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Why We Post, 'Like' and Instagram Our Kids

Photograph by Getty Images

This last Christmas, my mom gave my brothers, sister and me one of the best gifts I’ve EVER received. It was so good, it even knocked out the former “best gift ever” incumbent—the Kitty Condo which housed my “outside” cat family (3 of us had horrific cat-allergies so they couldn’t be inside). The Kitty Condo was two-levels, carpeted, insulated and heated. It also had a roof you could lift back, like a lid, to check on those little rascals. I was always slightly worried that I was invading their privacy. As much as I liked looking in on that little, feline Ingalls family, I was convinced that one day I would catch them doing something indecent like running an illegal cockfighting ring, cooking crystal meth, or having a swingers party with the neighbor tabbies. I’m pretty sure none of those things ever happened, though.

Yes, as cool as that pet palace was, this year’s gift crushed. My mom had gone a very sentimental route and thoughtfully gave my siblings and me 15 DVDs of our old home video footage, which she had toiled over for hours and days to convert from VHS, and then beautifully edit. These home videos covered over 17 years of our lives; from toddler days through high school graduation. She’d given us hours and hours of documented memories from birthday parties, to family vacations, to high school assemblies, to lazy afternoons in the backyard.

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As we all sat down together and watched these videos, I realized just how amazing this gift was. Sure, most of the footage gave us a good laugh (and by “most of the footage” I mean my bangs; my bangs gave us a good laugh), and of course some of the footage had us in tears. And the videos also renewed my appreciation of my siblings and the way we all got along so well. But more than anything, watching just a fraction of the videos my mom had given to us had me in total awe of my parents. Now that my siblings and I are parents, watching the clips, we were clearly able to recognize just how good our parents were at raising us.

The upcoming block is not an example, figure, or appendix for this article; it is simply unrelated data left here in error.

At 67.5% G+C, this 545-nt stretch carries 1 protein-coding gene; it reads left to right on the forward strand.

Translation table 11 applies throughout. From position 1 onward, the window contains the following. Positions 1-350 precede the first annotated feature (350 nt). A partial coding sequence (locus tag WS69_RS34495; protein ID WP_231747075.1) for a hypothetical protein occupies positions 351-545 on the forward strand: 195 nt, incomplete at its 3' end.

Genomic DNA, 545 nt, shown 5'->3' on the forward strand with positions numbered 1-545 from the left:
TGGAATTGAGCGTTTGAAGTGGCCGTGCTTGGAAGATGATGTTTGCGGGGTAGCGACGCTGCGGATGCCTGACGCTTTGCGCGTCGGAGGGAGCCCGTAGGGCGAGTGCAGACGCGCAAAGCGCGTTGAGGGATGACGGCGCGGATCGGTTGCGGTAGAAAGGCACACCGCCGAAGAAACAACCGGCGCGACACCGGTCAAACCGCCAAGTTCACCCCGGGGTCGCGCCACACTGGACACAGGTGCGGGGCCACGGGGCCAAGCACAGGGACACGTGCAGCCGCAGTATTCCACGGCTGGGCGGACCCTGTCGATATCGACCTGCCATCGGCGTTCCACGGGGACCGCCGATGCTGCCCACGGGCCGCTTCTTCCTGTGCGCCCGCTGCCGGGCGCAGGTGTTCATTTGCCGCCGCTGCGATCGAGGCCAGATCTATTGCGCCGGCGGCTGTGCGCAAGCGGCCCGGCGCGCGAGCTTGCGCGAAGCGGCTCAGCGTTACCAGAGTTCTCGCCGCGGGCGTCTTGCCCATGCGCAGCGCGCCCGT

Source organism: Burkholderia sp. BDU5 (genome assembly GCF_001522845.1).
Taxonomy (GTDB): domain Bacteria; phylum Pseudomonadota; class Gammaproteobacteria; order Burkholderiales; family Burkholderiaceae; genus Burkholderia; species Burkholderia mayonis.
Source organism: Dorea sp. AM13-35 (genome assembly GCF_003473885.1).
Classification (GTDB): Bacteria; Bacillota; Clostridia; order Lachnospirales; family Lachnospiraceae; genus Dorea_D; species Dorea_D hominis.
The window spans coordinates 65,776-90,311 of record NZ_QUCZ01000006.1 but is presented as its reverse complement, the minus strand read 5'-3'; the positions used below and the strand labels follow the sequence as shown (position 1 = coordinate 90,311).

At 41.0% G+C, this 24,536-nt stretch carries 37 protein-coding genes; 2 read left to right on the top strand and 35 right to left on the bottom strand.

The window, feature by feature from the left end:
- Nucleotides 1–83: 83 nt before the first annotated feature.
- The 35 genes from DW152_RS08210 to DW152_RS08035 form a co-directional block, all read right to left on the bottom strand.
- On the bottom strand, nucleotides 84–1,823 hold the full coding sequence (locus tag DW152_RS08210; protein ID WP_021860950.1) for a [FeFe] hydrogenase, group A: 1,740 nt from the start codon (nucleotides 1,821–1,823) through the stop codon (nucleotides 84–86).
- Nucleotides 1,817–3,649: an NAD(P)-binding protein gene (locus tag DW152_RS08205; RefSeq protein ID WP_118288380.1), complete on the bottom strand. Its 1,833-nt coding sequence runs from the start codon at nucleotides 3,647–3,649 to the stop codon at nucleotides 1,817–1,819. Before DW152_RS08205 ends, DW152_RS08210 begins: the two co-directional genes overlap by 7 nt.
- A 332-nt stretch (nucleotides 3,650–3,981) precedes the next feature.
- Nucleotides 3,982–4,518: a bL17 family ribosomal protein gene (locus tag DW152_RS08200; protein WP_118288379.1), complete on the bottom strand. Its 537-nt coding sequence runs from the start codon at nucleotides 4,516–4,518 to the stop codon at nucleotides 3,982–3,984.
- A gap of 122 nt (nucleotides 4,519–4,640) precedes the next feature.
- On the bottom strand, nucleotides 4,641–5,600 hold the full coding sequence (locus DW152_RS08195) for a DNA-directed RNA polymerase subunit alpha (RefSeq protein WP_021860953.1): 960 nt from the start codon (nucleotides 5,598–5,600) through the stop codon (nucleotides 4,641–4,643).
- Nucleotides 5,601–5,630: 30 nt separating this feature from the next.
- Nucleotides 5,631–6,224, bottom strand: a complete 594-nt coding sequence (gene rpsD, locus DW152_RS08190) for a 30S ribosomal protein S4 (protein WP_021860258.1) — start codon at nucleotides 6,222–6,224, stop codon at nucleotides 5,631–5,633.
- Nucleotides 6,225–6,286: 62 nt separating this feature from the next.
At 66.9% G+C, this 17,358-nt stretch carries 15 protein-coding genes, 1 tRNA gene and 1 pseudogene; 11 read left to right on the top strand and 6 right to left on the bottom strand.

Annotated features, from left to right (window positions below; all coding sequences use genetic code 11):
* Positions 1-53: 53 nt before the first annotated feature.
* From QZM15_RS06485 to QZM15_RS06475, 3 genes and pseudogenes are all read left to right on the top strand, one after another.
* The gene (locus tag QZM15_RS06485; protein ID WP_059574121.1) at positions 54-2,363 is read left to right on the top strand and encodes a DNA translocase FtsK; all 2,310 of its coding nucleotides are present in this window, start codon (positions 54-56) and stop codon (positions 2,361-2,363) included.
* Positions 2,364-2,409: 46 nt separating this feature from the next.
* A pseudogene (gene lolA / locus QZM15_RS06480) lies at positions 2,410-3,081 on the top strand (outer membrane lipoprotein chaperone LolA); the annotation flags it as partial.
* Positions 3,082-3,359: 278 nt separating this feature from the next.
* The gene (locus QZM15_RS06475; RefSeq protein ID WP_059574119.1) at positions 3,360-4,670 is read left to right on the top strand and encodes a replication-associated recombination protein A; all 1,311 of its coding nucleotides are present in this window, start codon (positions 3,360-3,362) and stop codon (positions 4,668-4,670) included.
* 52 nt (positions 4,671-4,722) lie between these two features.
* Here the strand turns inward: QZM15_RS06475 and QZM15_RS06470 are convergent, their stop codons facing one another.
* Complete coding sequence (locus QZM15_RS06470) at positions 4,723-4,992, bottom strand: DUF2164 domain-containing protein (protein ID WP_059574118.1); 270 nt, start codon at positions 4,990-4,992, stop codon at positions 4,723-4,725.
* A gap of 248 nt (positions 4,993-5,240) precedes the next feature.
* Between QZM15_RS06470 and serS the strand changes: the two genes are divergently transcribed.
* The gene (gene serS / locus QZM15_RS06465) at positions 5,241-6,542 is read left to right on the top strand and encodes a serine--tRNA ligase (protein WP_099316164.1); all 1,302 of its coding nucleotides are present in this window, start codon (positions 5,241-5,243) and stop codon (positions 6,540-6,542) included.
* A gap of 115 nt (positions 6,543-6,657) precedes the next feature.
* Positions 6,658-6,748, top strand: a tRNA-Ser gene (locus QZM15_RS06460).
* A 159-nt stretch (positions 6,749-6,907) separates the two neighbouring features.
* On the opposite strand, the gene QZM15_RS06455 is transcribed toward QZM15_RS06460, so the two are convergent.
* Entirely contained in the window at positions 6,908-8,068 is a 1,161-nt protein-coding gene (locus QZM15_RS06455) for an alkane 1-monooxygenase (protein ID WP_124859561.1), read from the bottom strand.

And man, were they good.

They made sure we had these videos, so we could remember what our childhood was like. But they also documented their love and commitment to our family.

They made a big deal of our birthdays. They worked tirelessly to help us memorize lines to school plays and practice dance routines until we had it all down pat. They let us ride dirt bikes. They took us fishing and camping. They swam with us. Rode bikes with us. They let my sister and me dress my younger brother up like the white swan from Swan Lake. They made sure we were close to our grandparents and that we saw our cousins frequently. They laid in the grass and watched the clouds with us. They made us laugh, constantly. They didn’t often lose their cool. And there were FOUR of us, each only two years apart! And it is ALL ON VIDEO.

I’ve always felt love and support from my parents. But watching these home videos made me beam with appreciation for my mom and dad. They made sure we had these videos, so we could remember what our childhood was like. But they also documented their love and commitment to our family. They put their family—their children—first. It is evident in the video and in our lives now.

Needless to say, I am very big on videoing my children. Of course, the urge to do so is ingrained in me. My husband isn’t so naturally inclined to do so. I used to badger him to take photos and film, and he’d mildly protest it. But after watching the videos my mom had given us, he’s changed his tune.

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My husband was not only impressed by my hairstyles and fashion sense through the years, but he was inspired by my parents’ dedication to their family, and that they made it possible for him to get a glimpse into the way we were raised. And, it’s so much easier now with the technology of the iPhone and other smart phone devices. We can easily record video, edit and store precious videos of our children and families. And, if my parents could steady that old-school missile launcher of a camera on their shoulder to get footage, he figures it’s not asking him much to hold up his phone and push the red dot on the screen.

My husband always says, “Just enjoy the moment and remember it in your heart.” And I get that. It’s good to be present and to soak up the moment while it’s happening. But, to have your children, their developing personalities, their moments with us on video that they can watch and show their children when we’re gone, to have the love in our family captured, our love for our children captured, our laughter memorialized, is priceless. My children will watch the videos I have recorded for them one day. I’m not sure how they will react to the weird things I did with them, the songs we sang together or my sick dance moves. But I hope more than anything that they will see what I did when I watched the videos I was given—just how much their parents love them.

Explore More: grandparents, social networks, Hindsight
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